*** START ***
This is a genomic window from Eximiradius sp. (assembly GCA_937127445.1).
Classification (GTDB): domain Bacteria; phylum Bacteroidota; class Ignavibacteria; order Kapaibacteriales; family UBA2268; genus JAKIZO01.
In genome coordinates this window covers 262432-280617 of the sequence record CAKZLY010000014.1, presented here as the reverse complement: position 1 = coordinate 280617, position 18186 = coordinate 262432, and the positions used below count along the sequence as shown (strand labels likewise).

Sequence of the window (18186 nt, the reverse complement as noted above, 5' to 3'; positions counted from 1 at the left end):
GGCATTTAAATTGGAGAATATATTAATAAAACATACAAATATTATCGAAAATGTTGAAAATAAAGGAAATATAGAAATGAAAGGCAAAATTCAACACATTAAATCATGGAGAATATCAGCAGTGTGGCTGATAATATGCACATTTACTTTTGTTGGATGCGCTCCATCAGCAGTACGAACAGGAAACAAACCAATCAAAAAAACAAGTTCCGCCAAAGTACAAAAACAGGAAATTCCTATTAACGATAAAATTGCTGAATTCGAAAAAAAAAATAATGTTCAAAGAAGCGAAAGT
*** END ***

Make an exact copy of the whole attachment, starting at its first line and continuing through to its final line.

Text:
This is a genomic window from Eximiradius sp. (assembly GCA_937127445.1).
Classification (GTDB): domain Bacteria; phylum Bacteroidota; class Ignavibacteria; order Kapaibacteriales; family UBA2268; genus JAKIZO01.
In genome coordinates this window covers 262432-280617 of the sequence record CAKZLY010000014.1, presented here as the reverse complement: position 1 = coordinate 280617, position 18186 = coordinate 262432, and the positions used below count along the sequence as shown (strand labels likewise).

Sequence of the window (18186 nt, the reverse complement as noted above, 5' to 3'; positions counted from 1 at the left end):
GGCATTTAAATTGGAGAATATATTAATAAAACATACAAATATTATCGAAAATGTTGAAAATAAAGGAAATATAGAAATGAAAGGCAAAATTCAACACATTAAATCATGGAGAATATCAGCAGTGTGGCTGATAATATGCACATTTACTTTTGTTGGATGCGCTCCATCAGCAGTACGAACAGGAAACAAACCAATCAAAAAAACAAGTTCCGCCAAAGTACAAAAACAGGAAATTCCTATTAACGATAAAATTGCTGAATTCGAAAAAAAAAATAATGTTCAAAGAAGCGAAAGT